Light ricotta cake with pears

image Already Friday, my goodness! After various rounds of houseguests, and with holidays coming soon, we emptied out the fridge of all the perishables, and this cake was one of the results. I am still testing baking with less sugar and butter, which sometimes works well. Sometimes it is less successful, which is usually signalled by my husband politely saying “It tastes…… healthy.” I made a really disastrous wholewheat zucchini lemon cake last weekend, that recipe needs more work. But when fruit or berries are included, the result is usually quite nice.

In Italy you might have a cake like this for breakfast, but we had it with a nice cup of tea. So I am bringing it to Fiesta Friday 30, with thanks to the hosts. Now, off to explore the other delicious contributions…. A very good weekend to all!

Light ricotta cake with pears
4 eggs, separated
100 grammes white sugar
85 grammes cane sugar
200 grammes ricotta
One lemon: zest and juice
300 grammes of plain flour (here, 00)
1 tsp baking powder
Pinch of salt
150 grammes of sliced pears
For serving: 1 tbs sifted icing sugar

Heat oven to 190C. Separate the eggs. In one bowl, beat the eggwhites stiff. In a second bowl, beat the four egg yolks with the sugar, then beat in the ricotta. Add zest and juice of one lemon. Stir in flour and baking powder, then fold in beaten eggwhites. Prepare a 24 cm springform tin: line it with baking parchment. Spoon in half the batter. Add a layer of thinly sliced pears, then top with rest of batter. Even it out, and pop into oven. Bake at 190C for 45 minutes or so, until lightly golden. Cool, dust with icing sugar and serve.
Ricotta cake with pears

Notes: this was baked for 30 min at 180C and still looked quite pale, so I upped the temperature to 190C and baked it another 15 min.
Fiesta Friday


39 thoughts on “Light ricotta cake with pears

    1. Apples are an excellent suggestion! Or plums, or maybe even drained pineapple. I just had pears to use up, but apples would be lovely. Interestingly I do not see much cinnamon in Italian apple cake recipes, but a pinch of that might be nice here.

    1. Ricotta is great in cheesecakes too, but I wanted a light cake this time, and it was good. Your herbed ricotta pasta looks wonderful, must try that soon!

    1. So true! My English in-laws are always suggesting tea.”Fancy a cup of tea?” Or “How about a nice cup of tea?” Coming from a coffee drinking family, I am adjusting…..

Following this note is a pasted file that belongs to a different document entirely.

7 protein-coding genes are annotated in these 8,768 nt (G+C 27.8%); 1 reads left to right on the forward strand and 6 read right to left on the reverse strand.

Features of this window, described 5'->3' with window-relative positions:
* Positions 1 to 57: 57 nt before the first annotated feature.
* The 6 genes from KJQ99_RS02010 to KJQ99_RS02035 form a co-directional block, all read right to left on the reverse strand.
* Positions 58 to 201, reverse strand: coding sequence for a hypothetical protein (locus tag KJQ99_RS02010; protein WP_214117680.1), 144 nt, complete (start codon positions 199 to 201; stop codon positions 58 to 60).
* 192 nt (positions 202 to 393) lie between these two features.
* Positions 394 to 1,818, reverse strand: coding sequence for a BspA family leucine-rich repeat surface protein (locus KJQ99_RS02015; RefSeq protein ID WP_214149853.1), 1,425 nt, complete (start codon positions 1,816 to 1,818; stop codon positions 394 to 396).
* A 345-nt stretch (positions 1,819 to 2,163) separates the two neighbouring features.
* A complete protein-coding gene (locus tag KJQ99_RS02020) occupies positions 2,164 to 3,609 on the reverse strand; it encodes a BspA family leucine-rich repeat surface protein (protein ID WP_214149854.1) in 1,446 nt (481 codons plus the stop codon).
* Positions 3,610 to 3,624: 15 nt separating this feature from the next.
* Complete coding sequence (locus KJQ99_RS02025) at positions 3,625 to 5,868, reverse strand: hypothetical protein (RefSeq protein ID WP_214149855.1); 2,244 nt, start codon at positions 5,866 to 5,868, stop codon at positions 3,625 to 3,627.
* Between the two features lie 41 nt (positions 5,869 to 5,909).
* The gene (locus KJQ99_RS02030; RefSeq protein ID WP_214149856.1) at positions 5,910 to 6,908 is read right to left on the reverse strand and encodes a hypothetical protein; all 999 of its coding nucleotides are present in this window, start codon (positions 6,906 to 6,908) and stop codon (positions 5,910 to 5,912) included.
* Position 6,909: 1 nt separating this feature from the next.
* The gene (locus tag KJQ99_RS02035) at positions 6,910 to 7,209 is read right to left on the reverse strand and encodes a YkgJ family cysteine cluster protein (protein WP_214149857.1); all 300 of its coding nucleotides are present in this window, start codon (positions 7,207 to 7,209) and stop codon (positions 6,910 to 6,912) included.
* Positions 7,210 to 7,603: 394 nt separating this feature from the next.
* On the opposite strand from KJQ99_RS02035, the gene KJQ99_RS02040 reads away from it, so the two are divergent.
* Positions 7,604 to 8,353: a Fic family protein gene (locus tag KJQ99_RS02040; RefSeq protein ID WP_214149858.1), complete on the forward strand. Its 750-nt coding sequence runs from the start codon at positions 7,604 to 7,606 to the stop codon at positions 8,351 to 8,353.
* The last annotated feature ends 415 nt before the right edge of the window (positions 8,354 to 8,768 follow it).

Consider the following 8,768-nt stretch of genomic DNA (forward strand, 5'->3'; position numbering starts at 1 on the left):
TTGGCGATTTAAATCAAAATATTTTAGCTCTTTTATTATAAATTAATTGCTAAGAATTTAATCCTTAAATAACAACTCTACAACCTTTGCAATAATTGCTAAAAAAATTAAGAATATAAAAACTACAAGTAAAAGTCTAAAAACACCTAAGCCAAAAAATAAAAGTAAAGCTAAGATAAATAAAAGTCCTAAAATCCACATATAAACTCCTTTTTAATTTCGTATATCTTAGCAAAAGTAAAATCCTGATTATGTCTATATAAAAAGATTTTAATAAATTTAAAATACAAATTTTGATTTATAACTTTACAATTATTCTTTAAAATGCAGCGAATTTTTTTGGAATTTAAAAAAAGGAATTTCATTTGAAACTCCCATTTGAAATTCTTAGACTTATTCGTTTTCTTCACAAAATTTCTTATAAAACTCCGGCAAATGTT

1. Super! It would work with apples too, I just had ricotta in the fridge and pears to use up here and it worked well, bites of fruit without being too moist or mushy. Have fun experimenting!

  1. your cake looks fantastic. my daughter and I are making this cake today. would you mind explaining what the difference is between “white sugar” and “granulated sugar?”

    1. Hi there! Sorry to keep you waiting. White sugar and granulated sugar are the same. It gets a bit confusing between all the sugar types, in Italy we also have a granulated sugar that is light brown (but not the same as brown sugar). Sorry for not being more clear about that. How did the cake work out for you and your daughter?

      1. We had a great fun working on it but the cake did not come out as well as yours looked. there are many variables so we will try again after this version is gone.

      2. Sorry to hear that! As you say, there are so many variables – oven, flour, humidity? Glad you had fun baking, though! Thanks for the update!

    1. Thanks! I totally understand, I like peaches better in cake than au naturel myself (peaches are just more moist, so pears were easier to bake without the cake going soggy).

    1. How nice! It is a really easy cake, make the batter by whisking it all and then press in the apple slices. Might be nice with plums too. I hope it works for you!

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